Triptych, © Eric Itschert
Two very different techniques are set against one another on the triptych entitled “Jonathan dans la villa romaine” (“Jonathan in the Roman villa”). This work is given as a pretext to blend in a nude, treated with oil, in a realistic way (with nuances in the colours) against a background representing persons painted with a watery medium in the manner of roman frescos, thus in strokes. The painter avoids the pastiche in the sense that it is but a very superficial imitation of the replicated subject, often not understood. But, here the painter is perfectly familiar with the Greek and roman art of painting having practised Byzantine painting (1). In a fallaciously playful way, the triptych and the accompanying viewing boxes are a reflection on the Dionysian mysteries, also called the mysteries of Semele.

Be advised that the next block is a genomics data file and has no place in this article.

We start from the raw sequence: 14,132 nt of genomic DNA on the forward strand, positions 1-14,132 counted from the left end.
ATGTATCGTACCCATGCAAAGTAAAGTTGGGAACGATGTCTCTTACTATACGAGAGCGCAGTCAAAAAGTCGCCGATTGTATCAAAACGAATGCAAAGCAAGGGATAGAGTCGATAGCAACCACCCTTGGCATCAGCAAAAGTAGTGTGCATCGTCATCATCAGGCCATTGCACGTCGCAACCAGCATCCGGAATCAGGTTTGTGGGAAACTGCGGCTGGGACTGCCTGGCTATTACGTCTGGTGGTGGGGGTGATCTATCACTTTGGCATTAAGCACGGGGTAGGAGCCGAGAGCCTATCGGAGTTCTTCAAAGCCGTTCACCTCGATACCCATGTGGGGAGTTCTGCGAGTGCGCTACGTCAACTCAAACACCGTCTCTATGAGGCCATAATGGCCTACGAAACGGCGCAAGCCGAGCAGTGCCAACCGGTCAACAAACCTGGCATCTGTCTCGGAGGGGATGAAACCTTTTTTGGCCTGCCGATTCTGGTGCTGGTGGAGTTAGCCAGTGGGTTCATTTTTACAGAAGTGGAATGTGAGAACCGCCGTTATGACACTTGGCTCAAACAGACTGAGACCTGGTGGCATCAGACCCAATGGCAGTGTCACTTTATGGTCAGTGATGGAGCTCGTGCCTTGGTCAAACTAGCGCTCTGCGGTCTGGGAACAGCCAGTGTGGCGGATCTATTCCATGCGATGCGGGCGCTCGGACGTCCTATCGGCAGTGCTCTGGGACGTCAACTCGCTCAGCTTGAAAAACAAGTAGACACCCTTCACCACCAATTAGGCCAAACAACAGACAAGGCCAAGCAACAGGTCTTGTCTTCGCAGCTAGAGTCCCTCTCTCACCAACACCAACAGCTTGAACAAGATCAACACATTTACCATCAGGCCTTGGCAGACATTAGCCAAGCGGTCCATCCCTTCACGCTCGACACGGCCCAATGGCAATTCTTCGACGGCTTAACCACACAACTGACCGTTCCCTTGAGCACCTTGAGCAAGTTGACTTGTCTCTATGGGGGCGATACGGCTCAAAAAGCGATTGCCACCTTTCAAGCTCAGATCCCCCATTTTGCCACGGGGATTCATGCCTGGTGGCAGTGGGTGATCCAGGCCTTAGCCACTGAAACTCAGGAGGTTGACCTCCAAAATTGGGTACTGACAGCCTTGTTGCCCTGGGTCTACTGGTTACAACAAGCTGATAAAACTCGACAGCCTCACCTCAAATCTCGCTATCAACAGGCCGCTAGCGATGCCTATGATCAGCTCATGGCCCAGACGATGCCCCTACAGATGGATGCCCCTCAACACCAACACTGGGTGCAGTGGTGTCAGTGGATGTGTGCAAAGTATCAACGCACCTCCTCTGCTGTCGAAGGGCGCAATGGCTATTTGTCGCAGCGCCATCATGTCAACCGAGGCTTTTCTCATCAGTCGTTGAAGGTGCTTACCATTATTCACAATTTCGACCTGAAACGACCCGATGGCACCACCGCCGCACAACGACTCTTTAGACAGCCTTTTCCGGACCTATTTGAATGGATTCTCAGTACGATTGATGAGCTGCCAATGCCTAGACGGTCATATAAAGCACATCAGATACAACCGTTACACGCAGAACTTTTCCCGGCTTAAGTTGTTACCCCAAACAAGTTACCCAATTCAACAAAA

1) In icon paintings, the images are idealized and stylized. They are the remote heirs of Greek antique painting. The origin of the technique of the icon on wood and a part of its idealisation has been particularly attributed to Egyptian portrait art in the Greek antique painting of the School of Alexandria. We can only have an idea of Greek antique painting through indirect sources: certain roman frescos, in i.e. Rome, in Pompeii or at Herculaneum, and the portraits of Fayoum in Egypt during the Ptolemaic era. On this triptych we voice thus one of the biggest preoccupations of painting: to transfigure the faces, to paint beings with their eyes wide open to the light coming from beyond, the features beautiful and at peace, radiant of light. While studying the Greco-roman mythology and in particular one of the most remarkable works of Pompeii, a fresco in the Villa of Mysteries, in the IInd Pompeian style, the painter has been fascinated by the Dionysian mysteries. As the painter Arnold Bôcklin said: “. . . the paintings of the Renaissance “look like old stuff compared with antique paintings”. Since the discovery of Pompeii, many painters have tried, with more or less success, to reproduce that admirable style of painting. Unfortunately, one must recognize that most of the time, they have met with failure. They have in vain tried to reproduce the exact material techniques, but that has not sufficed. Indeed, antique Greek painting does not only demand well specified material techniques, but also a good understanding of the very complex and especially elaborate iconographic canons used for the representation of faces and antique clothes. The extensive diversity of expressions, of fashion and styles too often hides those canons from the layman; nevertheless they are immutable in that kind of painting.